Digital PCR – a technology set to transform clinical testing?
Pregnancy screening, cancer treatment, organ transplant – digital PCR testing has the power to enhance clinical decision-making. But what is needed to take it mainstream?
Polymerase Chain Reaction (PCR) testing has reached unlikely levels of fame due to the COVID-19 pandemic. However, its latest evolution, digital PCR, could be a real game-changer for commercial diagnostics.
The power of digital PCR
When people talk about PCR testing, they often refer to quantitative PCR. This technology is fantastic at delivering binary answers, for example, whether a disease is present or not. It can also determine to some extent how much of a disease is present in a sample (though the process is inaccurate). Quantitative PCR’s quantification can be improved by calibrators, but this is complex, expensive, and time-consuming for a lab to perform.
Digital PCR advances this technology to deliver precise quantification and improves detection of low-frequency DNA targets.
The potential to transform clinical decision-making
The key benefit of digital PCR can be summed up in two words: better data. It has the power to transform clinical decision-making, for example, in the following areas:
Highly accurate testing for chromosomal trisomies, such as Down’s syndrome, by detecting traces of foetal DNA in maternal blood. Next-generation sequencing (NGS) is an existing alternative but has extremely complex protocols, including DNA purification, DNA library preparation, sequencing, data alignment, and analysis.
Pinpointing disease progression by detecting tumor DNA in liquid biopsies.
Detecting DNA sequences leaking from a donor organ (a sign that the host immune system is rejecting it).
Increasing accuracy in treatment of HIV, hepatitis C, herpes, cytomegalovirus, and other infections.
Quantification of bacterial species in stools due to digital PCR’s lower sensitivity to inhibitors.
Digital PCR could also deliver accurate quantification of levels of other infectious diseases such as respiratory viruses and sexually transmitted infections. This precision isn’t currently available but could be useful for clinicians to differentiate between different stages of infection.
How does digital PCR differ from quantitative PCR?
Digital PCR is a development of ‘standard’ PCR, using the same concept of exponential amplification of template DNA with DNA primers and a polymerase enzyme. It has two crucial differences: compartmentalization and end-point data collection.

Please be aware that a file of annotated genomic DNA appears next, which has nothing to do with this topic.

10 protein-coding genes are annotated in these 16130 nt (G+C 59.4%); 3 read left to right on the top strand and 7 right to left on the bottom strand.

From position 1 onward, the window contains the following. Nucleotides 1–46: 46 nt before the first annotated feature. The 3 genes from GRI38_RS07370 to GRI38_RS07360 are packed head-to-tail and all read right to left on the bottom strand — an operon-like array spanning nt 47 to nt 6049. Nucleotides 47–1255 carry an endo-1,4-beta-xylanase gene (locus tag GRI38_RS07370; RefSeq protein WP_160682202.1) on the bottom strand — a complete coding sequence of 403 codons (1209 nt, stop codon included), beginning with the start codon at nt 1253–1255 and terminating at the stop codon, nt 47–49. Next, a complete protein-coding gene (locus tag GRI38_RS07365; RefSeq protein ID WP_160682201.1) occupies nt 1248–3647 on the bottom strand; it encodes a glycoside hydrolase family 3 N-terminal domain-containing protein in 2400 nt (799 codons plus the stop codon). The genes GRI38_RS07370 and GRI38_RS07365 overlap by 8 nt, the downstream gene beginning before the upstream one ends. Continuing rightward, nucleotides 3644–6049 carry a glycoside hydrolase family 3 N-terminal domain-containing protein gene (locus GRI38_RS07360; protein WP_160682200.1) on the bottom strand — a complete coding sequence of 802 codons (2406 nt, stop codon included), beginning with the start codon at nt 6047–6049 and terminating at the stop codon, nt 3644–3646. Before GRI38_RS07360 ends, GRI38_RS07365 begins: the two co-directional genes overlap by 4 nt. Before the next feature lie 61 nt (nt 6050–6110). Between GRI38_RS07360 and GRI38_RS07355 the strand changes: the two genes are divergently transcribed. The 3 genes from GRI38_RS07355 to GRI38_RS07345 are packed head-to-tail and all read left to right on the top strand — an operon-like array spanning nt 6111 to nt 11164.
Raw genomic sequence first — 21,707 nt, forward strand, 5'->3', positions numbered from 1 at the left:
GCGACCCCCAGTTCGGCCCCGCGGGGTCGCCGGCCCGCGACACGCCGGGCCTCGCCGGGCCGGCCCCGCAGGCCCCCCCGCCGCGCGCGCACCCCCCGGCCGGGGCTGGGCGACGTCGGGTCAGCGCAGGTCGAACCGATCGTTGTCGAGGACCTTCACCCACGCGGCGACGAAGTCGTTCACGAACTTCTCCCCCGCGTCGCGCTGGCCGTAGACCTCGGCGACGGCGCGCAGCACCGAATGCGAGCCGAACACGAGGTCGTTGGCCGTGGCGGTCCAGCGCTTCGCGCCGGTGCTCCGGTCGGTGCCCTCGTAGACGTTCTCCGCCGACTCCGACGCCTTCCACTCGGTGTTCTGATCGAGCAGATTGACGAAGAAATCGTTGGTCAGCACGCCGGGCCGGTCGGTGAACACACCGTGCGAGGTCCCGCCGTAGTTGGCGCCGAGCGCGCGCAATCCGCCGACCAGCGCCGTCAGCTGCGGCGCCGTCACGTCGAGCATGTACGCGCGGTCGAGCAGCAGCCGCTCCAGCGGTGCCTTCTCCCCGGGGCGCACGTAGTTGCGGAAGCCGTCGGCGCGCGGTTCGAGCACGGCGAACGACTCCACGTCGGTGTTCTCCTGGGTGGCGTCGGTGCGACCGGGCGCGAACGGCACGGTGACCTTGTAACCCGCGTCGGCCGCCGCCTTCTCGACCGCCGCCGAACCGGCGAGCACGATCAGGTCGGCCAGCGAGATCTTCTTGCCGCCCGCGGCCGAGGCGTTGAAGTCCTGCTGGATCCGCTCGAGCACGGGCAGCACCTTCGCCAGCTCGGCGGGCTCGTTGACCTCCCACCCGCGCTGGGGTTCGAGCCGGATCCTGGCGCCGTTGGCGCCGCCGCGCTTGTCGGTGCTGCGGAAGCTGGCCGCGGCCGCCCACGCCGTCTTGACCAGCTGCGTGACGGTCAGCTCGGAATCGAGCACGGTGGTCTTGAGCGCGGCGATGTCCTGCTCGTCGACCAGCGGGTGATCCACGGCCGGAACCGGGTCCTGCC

Instead of performing a reaction on a whole sample, digital PCR splits the sample across a large number of separate compartments. ‘Compartment’ could mean a microfluidics chip, or a droplet suspended in an emulsion.
Each reaction is capable of detecting a single molecule of DNA. A larger number of amplification cycles are generally run, typically 60 versus 40 for standard PCR. Just one DNA molecule in a compartment is enough to initiate a PCR amplification reaction.
End-point data collection
Unlike quantitative PCR which reads after every amplification cycle, digital PCR just needs to read once when all the amplification cycles are complete. This is an important saving, as otherwise, all the thousands of individual compartments would need to be read every cycle, which would be a significant challenge.
Digital PCR overview
What’s stopping the mass adoption of digital PCR?
Though digital PCR has been around for 20 years and is mentioned in thousands of patents, only a handful of commercial products use the technology. The primary challenge innovators need to crack for it to go mainstream is optimal compartmentalization.
Compartmentalization affects key performance parameters, such as the assay’s dynamic range, linearity, accuracy and ease of use; its cost; whether it’s run as a batch or on-demand; and how many samples can be run at once. The number of compartments in the assay must be high, relative to the concentration of input DNA molecules in the sample. But if the assay uses too few compartments, the accuracy of quantification will be too low, and the assay must be repeated using a diluted sample.
Why does compartment design matter?
Digital PCR’s randomly apportioned target molecules across a large number of compartments mean there will be some compartments with no targets, some with one, and a few with two or more. As it’s not known how many target molecules are in each positive compartment, the Poisson distribution is used to determine the most likely proportions of compartments with one, two, three, or more DNA targets. Using the Poisson distribution allows accurate quantification, but relies on two important factors:
- The input template being randomly spread throughout all the reaction chambers
- All compartments being the same size
These are critical parameters, and there are two main ways to achieve them. The first is passing the sample over a microfluidic flow cell containing microwells commonly filled using capillary action. The second is encapsulating the nucleic acid in a huge number of water droplets in an emulsion of oil, with each droplet containing a separate reaction.
Microfluidic droplet generator developed at CDP
The ideal compartmentalization system would retain the ease of use of current quantitative PCR systems and have a similar lab-bench footprint and costs. However, current approaches (typically involving microfluidics or droplets), require multiple complex disposables and sophisticated optics. If a new approach was developed with lower costs, clinicians and test centers may well convert to digital PCR for all their applications. The company that manages to crack this challenge has the potential to dominate the PCR market and provide huge advances to clinical decision making.
To talk to us about our current innovation in the field of digital PCR, get in touch.